Discussion Posts: Wanting to read a book after seeing the trailer?

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This week’s discussion idea popped into my head because of recent events. I did have another idea planned, but that can wait.

I actually have a lot to say about this one (but when don’t I?) so I hope you guys find it interesting and form your own opinions too!

So here we go!

Where the idea came from

This has actually happened to me recently. I saw the film trailer for Me Before You, and immediately knew I’d watch the film. And then I remembered that it’s a book originally. Now, before seeing this trailer I had absolutely no intention of reading this book. I don’t read contemporaries often (though I’m trying to read more of them now) but I have a sudden NEED for this book. I love the look of the trailer, so now I want to read the book before seeing the movie. And I can guarantee that Me Before You will be in my February Haul at the end of the month, because I’m buying it with my next order – which is soon.


So why did the trailer make a difference?

Well…I guess it just brought the book to my attention really, whereas before I wouldn’t have thought to pick it up.

Every time a new book-to-movie adaptation is released, I see people going out to buy the book so they can read it before watching it. So maybe it really is just that the story was brought to a reader’s attention? Or maybe the trailer took a different spin on the synopsis of the book – while a synopsis might not have interested the reader, the trailer might show them something different from the story.


But isn’t it bad to want to read a book…because of the movie trailer?

In my opinion, no. Not at all.

Sure, you had no interest before. But if the trailer was interesting enough for you to want to go out and read the book…that’s got to mean something, right? It’s almost like you can’t wait for the movie, you just need the story as soon as possible.

Don’t get me wrong, at the moment I have that small sense of guilt niggling in my head saying I should have given the book a chance before the movie trailer, since I saw it so often and just dismissed it as something I wouldn’t like. But that’s not a bad thing. If anything, it’ll make me try a wider range of books in the future…which is actually in the process of happening!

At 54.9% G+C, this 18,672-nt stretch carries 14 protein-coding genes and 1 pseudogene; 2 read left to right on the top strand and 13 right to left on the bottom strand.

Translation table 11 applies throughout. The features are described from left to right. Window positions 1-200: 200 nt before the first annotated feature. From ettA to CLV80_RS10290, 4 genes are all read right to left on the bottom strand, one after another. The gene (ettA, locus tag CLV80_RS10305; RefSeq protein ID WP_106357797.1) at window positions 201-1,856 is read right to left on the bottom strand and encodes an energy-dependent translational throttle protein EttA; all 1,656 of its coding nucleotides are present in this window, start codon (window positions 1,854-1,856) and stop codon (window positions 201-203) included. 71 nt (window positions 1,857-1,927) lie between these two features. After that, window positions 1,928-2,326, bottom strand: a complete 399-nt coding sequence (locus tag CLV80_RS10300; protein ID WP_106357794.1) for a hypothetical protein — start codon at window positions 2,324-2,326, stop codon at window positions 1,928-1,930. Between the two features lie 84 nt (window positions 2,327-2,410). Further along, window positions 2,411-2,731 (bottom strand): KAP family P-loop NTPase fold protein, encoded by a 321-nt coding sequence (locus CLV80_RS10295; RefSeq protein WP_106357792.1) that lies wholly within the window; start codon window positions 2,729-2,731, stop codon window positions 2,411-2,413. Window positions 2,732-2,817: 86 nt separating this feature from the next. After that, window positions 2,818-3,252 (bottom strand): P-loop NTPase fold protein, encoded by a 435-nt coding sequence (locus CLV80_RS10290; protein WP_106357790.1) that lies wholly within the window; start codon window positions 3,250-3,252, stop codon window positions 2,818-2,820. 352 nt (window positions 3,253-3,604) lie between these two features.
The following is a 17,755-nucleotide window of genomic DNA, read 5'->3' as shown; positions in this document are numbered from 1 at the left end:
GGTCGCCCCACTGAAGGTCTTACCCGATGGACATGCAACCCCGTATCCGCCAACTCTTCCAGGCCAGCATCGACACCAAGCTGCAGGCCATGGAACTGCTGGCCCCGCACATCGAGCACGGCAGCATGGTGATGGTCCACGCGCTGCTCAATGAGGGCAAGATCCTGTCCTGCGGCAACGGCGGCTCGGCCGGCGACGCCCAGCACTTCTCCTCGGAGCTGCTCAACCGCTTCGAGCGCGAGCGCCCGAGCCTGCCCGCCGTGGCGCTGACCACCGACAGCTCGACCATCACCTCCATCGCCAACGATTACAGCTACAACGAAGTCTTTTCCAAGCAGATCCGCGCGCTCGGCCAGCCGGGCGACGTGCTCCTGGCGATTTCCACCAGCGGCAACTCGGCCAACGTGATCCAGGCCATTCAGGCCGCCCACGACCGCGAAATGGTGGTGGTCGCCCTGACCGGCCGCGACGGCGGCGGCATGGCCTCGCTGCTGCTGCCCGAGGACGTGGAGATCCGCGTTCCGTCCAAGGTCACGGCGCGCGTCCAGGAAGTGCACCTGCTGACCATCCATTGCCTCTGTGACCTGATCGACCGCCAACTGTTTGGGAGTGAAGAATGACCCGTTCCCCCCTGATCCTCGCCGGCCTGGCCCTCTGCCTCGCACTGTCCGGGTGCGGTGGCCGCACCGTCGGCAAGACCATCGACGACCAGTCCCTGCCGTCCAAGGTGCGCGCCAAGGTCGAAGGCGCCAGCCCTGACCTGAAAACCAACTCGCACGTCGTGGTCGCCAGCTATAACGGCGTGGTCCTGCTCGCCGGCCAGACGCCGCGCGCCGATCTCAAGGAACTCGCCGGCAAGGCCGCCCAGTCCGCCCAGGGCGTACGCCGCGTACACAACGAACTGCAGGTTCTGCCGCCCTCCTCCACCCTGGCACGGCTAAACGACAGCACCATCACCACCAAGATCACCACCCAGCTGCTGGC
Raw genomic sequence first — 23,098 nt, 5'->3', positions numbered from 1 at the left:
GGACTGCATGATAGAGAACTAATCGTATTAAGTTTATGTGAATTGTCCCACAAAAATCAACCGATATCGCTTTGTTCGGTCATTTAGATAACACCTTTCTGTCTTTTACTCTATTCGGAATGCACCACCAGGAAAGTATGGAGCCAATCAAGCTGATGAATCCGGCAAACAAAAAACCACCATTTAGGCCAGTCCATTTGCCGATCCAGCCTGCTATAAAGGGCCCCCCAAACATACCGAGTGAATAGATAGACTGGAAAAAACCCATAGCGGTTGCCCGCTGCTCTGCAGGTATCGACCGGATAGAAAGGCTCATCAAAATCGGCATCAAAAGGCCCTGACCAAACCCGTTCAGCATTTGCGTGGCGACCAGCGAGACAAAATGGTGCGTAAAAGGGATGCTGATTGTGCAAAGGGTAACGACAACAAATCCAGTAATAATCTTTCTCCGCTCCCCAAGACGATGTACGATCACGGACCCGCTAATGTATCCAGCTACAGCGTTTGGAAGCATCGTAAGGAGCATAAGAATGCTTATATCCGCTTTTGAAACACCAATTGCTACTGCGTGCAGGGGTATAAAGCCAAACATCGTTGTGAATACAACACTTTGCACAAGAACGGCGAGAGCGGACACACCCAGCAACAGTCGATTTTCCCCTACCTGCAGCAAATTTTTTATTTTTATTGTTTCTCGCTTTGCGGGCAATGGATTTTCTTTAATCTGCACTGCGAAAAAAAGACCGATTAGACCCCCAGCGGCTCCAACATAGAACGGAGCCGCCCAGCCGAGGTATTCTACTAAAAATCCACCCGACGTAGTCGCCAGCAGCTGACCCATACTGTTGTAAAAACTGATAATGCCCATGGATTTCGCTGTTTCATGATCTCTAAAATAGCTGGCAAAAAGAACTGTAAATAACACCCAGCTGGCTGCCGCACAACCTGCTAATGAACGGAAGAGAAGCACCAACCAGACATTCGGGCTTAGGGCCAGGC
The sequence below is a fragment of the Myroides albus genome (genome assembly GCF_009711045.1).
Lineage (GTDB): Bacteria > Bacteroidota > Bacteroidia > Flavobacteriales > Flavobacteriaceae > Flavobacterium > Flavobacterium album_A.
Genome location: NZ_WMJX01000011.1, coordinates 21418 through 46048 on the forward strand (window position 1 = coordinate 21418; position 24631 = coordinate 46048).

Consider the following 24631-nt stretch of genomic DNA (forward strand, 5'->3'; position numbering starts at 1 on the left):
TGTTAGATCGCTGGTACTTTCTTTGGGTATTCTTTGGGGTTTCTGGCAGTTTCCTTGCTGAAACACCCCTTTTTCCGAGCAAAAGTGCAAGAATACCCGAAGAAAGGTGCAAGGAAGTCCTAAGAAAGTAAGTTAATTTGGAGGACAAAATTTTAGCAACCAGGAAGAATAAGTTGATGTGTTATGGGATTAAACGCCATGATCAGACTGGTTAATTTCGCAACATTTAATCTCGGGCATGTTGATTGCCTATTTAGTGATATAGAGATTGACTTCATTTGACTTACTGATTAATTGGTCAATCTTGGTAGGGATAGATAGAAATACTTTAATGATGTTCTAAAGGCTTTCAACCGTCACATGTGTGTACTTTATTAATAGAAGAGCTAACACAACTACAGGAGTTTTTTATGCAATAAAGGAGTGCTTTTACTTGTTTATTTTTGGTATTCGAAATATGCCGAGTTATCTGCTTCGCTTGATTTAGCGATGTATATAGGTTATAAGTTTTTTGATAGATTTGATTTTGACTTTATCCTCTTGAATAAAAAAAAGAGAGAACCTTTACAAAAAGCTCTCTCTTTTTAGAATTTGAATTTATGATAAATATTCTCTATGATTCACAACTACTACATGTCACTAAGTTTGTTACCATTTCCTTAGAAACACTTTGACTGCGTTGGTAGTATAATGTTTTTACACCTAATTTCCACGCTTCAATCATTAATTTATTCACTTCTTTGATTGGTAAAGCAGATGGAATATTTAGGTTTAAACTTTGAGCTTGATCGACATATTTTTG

And with the movie coming out and readers flocking to grab a copy of the book before it’s released, that’s only helping the author!


So what do you think?

Is it bad to want to read a book only after seeing the movie trailer?

Should they have tried acknowledging the book earlier, not just because it’s a movie?

Or is this a perfectly normal and acceptable thing to happen?

Should the producers be thanked for bringing the book to a reader’s attention?

Also – has this ever happened to you? Which book?

Let me know in the comments!



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18 thoughts on “Discussion Posts: Wanting to read a book after seeing the trailer?

  1. I think it’s perfectly normal (and acceptable) to want to read a book basically only because of seeing a movie or tv trailer. For example, right now I’m reading John le Carré’s The Night Manager and I can safely say I would NEVER have picked it up of my own volition but the casting of some of my favourite actors in an upcoming TV miniseries of it (and the recently released trailer) made me want to try out the book before seeing the miniseries. In this case the producers have also decided to modernise the book slightly so I won’t know EVERYTHING that’s going to happen in the series after reading the book – and that’s another dilemma to contend with, I think, when you read the book before seeing the film of it. The dilemma of knowing what’s coming, and there’s a question of does that end up spoiling the film? However I know in my case at least, if I see the film first then try to read the book, I tend not to get around to it because I already know what happens – odd but true. 😛